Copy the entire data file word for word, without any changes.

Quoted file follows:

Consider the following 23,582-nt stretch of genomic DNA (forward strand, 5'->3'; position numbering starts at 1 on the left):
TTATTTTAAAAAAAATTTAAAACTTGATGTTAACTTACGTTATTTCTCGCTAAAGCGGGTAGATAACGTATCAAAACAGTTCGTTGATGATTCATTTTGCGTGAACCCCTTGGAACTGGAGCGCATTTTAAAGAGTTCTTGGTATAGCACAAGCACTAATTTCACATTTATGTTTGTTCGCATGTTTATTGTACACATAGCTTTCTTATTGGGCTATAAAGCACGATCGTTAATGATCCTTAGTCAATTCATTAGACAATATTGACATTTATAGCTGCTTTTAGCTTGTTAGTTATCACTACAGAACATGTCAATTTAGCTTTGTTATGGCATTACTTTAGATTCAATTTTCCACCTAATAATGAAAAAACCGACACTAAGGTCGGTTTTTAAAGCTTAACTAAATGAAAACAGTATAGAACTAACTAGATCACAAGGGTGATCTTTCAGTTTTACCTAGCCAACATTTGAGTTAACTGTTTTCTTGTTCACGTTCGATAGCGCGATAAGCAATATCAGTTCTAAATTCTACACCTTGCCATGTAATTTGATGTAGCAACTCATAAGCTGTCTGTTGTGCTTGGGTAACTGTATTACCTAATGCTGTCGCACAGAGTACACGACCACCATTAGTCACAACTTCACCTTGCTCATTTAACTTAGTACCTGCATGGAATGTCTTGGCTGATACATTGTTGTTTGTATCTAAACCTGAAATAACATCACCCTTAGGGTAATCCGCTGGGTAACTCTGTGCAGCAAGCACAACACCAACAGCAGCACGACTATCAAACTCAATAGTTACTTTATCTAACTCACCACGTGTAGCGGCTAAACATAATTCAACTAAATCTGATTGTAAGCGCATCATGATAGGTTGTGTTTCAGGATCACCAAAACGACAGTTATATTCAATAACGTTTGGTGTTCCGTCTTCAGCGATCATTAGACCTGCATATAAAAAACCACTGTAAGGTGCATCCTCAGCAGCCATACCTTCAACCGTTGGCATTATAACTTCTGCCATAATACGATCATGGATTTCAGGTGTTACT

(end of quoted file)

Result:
Consider the following 23,582-nt stretch of genomic DNA (forward strand, 5'->3'; position numbering starts at 1 on the left):
TTATTTTAAAAAAAATTTAAAACTTGATGTTAACTTACGTTATTTCTCGCTAAAGCGGGTAGATAACGTATCAAAACAGTTCGTTGATGATTCATTTTGCGTGAACCCCTTGGAACTGGAGCGCATTTTAAAGAGTTCTTGGTATAGCACAAGCACTAATTTCACATTTATGTTTGTTCGCATGTTTATTGTACACATAGCTTTCTTATTGGGCTATAAAGCACGATCGTTAATGATCCTTAGTCAATTCATTAGACAATATTGACATTTATAGCTGCTTTTAGCTTGTTAGTTATCACTACAGAACATGTCAATTTAGCTTTGTTATGGCATTACTTTAGATTCAATTTTCCACCTAATAATGAAAAAACCGACACTAAGGTCGGTTTTTAAAGCTTAACTAAATGAAAACAGTATAGAACTAACTAGATCACAAGGGTGATCTTTCAGTTTTACCTAGCCAACATTTGAGTTAACTGTTTTCTTGTTCACGTTCGATAGCGCGATAAGCAATATCAGTTCTAAATTCTACACCTTGCCATGTAATTTGATGTAGCAACTCATAAGCTGTCTGTTGTGCTTGGGTAACTGTATTACCTAATGCTGTCGCACAGAGTACACGACCACCATTAGTCACAACTTCACCTTGCTCATTTAACTTAGTACCTGCATGGAATGTCTTGGCTGATACATTGTTGTTTGTATCTAAACCTGAAATAACATCACCCTTAGGGTAATCCGCTGGGTAACTCTGTGCAGCAAGCACAACACCAACAGCAGCACGACTATCAAACTCAATAGTTACTTTATCTAACTCACCACGTGTAGCGGCTAAACATAATTCAACTAAATCTGATTGTAAGCGCATCATGATAGGTTGTGTTTCAGGATCACCAAAACGACAGTTATATTCAATAACGTTTGGTGTTCCGTCTTCAGCGATCATTAGACCTGCATATAAAAAACCACTGTAAGGTGCATCCTCAGCAGCCATACCTTCAACCGTTGGCATTATAACTTCTGCCATAATACGATCATGGATTTCAGGTGTTACT